Jack Miller III had hardly gotten out of the car at a 7-on-7 event and a TV reporter was asking him questions. Then, the other day, he got the ultimate sign of respect when he was recognized, sort of, at a neighborhood Starbucks.
“Hey, you’re that football guy,” he was told.
In two months, he’ll be a sophomore quarterback at Chaparral (Scottsdale, Ariz.), yet he’s already gotten offers from Ohio State, Florida State, Arizona, Ole Miss and Arizona State, among others. That’s a lot of attention, media and otherwise, for a 14-year-old, but fortunately, he’s has a solid mentor in former Heisman Trophy winner Tim Tebow, who knows a bit about dealing with attention.
Tebow has stayed with the Miller family on several occasions, including last fall when he was playing baseball in the Arizona Fall League. He’s taken Miller to SEC games and the two stay in regular contact by phone. Tebow connected with Miller’s father, Jack Jr., who is the general manager of the Fairmont Scottsdale Princess Resort, through a pastor they both knew in Florida.
“He just helps me stay humble and not to think too much of myself yet,” Miller said of Tebow. “He just says keep a level head and work on your craft.”
Miller was already on recruiters radar before last season, when he played well at a Next College Student Athlete camp. Last season, he threw 53 touchdown passes and for 3,653 yards, both 2A state records, while completing 198 of 337 passes last season as a freshman at Scottsdale Christian Academy. He also ran for 861 yards and eight touchdowns. While those numbers are impressive, the first thing that college coaches have noticed is the 6-4, 190-pound player’s arm and ability to make plays.
“I think a lot of people are impressed by his size and that his demeanor on the field is controlled, as you would want out of a quarterback,” Jack Jr. said. “There are guys who can throw hard, but once the play starts, can they improvise and make things happen? … I think Jack is a playmaker and he uses his resources.”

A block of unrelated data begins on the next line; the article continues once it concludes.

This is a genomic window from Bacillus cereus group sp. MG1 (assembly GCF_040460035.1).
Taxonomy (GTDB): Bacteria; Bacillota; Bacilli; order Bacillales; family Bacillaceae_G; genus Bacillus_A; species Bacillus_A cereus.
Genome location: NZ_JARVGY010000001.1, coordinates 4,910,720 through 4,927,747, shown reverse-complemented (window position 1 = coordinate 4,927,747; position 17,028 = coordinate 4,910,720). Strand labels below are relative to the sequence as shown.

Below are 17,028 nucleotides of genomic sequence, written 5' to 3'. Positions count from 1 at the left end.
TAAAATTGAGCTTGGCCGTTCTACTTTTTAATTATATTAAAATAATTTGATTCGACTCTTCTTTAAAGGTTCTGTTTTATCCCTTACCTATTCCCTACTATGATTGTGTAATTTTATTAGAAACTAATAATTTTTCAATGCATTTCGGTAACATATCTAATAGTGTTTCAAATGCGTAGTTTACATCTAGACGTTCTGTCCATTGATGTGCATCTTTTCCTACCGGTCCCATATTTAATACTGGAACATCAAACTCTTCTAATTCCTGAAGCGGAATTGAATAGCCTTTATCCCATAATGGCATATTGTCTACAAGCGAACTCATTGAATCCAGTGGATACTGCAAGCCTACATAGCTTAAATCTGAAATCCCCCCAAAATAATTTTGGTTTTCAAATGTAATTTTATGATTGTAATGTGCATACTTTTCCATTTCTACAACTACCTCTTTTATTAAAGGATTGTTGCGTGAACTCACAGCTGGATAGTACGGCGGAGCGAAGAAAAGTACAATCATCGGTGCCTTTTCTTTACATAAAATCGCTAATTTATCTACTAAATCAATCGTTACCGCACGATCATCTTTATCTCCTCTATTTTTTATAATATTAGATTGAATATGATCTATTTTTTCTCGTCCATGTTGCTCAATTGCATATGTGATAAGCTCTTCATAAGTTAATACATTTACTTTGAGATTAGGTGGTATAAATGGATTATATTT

He will make a big jump this fall, whenever he is allowed to play for Chaparral, which plays in 5A, the state’s second-largest classification.
Chaparral coach Thomas Lewis, who played receiver and kick returner for the New York Giants for four seasons, said he hadn’t seen Miller play until he transferred to Chaparral last January.
“Our AD told me we had a transfer and then he told me it was a quarterback and I was thinking great, because we were graduating a three-year starter in Grayson Barry,” Lewis said. “Jack was outside, throwing the ball and it was effortless. I’m like, ‘Wow. This kid is a freshman?’ He threw the skinny post, the deep comeback, the long ball, throwing the quick hitch as well. His hips were good, his footwork was good and he got the ball out quickly. He threw one of the best deep balls I’ve seen in my life.”
Though Miller transferred in January, Arizona Interscholastic Athletic Association (AIA) transfer rules normally require athletes to sit five games after transferring. Miller has applied for hardship relief from the rule because he has said he’s haunted by an incident from last season. A family friend who was an employee at the Princess Resort died after getting hit by a car while crossing the street to see Miller play at SCA during the team’s seventh game.
The AIA is expected to rule on the hardship request in August.
“I don’t have any say in it,” Miller said. “I’m just practicing and getting ready to play. I’m still taking all the reps. Something like that makes you realize that you have to live everything in the moment.”
Thomas said the difficult thing about the AIA’s decision is preparing for the season not knowing when Miller will be able to play.
“They make the decision so late, but that’s kind out of my hands,” Lewis said. “We’ll just have to wait and see. When you take a nationally recognized talent with the hardship being valid. I don’t see that the AIA would penalize him. I think the AIA will be fair in their recommendation.”
Lewis said Miller’s ability to make any throw that a college quarterback can will allow him to open up his offense. The question will be how he handles the attention.
“He’s still a kid and sometimes you look past that,” Lewis said. “With that being said, seeing the media everywhere he goes, it takes a special person to deal with that and not shy away from the cameras. To address the question at a very young age makes you mature. That’s the type of leadership that coaches are going to like.”
Jack Jr., said it is important at this stage that his son continue to enjoy football, despite the recruiting and media interest.
“Jack is doing what he wants to do,” he said. “My wife and I don’t push Jack in any direction. I tell him, first and foremost, I want you to grow up to be a good person. We understand that God has his hand on Jack’s life. You can always be a person of great character. … We focus on other things than football. It’s becoming a lot harder. He’s getting a lot of attention.”